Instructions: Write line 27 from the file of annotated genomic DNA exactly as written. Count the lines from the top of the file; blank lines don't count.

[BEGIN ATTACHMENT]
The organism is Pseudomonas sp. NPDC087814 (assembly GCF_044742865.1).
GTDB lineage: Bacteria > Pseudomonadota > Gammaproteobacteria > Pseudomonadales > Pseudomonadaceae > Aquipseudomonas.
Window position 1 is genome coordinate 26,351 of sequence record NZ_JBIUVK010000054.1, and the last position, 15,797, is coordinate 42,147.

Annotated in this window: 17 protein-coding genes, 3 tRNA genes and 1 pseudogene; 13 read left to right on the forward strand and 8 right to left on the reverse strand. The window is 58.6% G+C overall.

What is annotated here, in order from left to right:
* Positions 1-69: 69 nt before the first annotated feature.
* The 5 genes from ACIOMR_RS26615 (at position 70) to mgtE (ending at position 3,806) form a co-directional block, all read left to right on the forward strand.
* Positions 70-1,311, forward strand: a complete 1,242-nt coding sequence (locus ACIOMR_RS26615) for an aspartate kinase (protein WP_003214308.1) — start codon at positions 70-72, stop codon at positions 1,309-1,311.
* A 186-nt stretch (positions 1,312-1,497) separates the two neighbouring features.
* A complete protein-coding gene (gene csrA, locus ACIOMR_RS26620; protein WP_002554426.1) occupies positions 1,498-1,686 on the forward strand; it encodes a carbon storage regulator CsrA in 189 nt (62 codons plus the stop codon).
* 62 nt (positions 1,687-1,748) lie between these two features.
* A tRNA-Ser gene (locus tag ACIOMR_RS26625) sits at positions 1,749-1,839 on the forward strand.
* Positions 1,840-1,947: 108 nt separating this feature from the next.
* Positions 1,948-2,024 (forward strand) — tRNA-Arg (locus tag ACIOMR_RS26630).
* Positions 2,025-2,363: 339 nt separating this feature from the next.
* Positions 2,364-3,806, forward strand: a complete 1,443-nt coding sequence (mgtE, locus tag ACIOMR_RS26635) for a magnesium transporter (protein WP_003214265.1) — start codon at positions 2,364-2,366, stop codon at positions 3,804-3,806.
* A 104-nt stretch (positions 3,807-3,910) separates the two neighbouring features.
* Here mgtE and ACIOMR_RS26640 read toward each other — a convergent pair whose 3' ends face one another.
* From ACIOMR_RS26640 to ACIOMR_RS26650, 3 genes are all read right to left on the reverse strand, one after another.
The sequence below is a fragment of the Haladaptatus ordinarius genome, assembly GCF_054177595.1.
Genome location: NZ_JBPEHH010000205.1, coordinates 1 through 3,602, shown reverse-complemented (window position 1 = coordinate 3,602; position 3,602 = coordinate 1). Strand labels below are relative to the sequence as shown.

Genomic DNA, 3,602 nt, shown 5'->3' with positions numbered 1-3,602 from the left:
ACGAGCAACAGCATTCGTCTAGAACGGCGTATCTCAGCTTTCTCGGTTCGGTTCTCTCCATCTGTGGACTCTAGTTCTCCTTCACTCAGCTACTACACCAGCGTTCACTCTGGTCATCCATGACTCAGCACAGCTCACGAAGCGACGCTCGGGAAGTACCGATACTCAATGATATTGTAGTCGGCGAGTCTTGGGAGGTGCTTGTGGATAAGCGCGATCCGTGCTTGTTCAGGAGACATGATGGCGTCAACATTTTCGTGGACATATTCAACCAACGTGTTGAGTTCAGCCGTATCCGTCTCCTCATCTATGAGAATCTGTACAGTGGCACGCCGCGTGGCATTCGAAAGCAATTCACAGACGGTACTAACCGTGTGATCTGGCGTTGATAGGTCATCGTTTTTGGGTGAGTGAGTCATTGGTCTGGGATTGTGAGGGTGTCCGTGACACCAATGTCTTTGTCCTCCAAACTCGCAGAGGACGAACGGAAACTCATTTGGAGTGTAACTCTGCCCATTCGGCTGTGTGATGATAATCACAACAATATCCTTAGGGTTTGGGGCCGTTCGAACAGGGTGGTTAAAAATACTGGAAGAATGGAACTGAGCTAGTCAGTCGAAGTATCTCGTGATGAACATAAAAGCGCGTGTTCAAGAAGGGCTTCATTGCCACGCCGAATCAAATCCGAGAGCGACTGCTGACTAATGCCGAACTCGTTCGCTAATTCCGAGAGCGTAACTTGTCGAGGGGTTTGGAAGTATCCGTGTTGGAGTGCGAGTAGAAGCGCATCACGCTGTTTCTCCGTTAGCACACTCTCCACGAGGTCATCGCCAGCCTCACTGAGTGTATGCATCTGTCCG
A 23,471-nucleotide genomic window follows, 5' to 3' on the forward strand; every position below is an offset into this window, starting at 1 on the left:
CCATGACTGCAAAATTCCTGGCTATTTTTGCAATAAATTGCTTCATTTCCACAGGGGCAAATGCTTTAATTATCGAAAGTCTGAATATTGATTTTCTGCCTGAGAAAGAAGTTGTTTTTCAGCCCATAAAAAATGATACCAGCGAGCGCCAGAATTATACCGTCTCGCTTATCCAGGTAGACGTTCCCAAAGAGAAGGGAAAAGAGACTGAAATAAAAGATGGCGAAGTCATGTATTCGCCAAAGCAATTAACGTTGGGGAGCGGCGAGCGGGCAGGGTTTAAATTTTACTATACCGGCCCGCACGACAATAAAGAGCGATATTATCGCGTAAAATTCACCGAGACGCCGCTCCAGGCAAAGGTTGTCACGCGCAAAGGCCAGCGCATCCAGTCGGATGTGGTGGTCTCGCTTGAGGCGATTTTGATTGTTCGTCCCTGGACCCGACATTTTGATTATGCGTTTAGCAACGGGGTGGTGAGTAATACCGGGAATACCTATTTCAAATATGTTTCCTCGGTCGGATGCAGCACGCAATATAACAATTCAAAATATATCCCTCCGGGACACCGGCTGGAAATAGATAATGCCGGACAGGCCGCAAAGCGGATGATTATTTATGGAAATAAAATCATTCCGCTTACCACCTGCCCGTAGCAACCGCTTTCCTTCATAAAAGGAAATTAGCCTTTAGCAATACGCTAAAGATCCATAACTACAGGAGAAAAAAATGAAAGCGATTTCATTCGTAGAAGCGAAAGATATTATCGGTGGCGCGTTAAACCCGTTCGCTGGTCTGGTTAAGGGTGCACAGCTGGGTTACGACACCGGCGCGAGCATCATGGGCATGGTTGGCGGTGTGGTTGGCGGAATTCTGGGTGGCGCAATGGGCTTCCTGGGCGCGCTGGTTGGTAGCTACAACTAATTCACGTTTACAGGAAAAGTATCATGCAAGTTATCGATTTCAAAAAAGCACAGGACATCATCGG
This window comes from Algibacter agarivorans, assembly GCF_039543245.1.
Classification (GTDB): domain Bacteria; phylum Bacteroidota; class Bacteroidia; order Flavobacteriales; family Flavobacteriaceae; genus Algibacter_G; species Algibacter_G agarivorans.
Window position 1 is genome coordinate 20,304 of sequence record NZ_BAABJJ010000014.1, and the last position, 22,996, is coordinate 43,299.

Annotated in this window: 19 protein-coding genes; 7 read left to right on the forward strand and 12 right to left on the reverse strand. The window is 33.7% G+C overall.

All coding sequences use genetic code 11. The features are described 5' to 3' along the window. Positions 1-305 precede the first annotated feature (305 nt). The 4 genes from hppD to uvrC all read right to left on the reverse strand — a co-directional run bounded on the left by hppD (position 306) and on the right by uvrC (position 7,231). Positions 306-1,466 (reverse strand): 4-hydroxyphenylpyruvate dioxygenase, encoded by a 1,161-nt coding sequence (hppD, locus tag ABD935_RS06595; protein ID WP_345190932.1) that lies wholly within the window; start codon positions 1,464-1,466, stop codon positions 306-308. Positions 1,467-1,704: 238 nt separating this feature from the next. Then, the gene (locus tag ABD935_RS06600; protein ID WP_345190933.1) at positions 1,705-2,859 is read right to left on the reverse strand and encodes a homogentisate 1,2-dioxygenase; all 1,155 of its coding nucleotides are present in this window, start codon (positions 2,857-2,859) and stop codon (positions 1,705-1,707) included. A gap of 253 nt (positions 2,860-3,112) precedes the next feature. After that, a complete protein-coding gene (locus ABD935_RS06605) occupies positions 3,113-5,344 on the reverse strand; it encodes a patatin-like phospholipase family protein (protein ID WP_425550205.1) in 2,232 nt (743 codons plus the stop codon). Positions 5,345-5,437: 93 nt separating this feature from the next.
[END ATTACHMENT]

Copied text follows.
Classification (GTDB): domain Bacteria; phylum Bacteroidota; class Bacteroidia; order Flavobacteriales; family Flavobacteriaceae; genus Algibacter_G; species Algibacter_G agarivorans.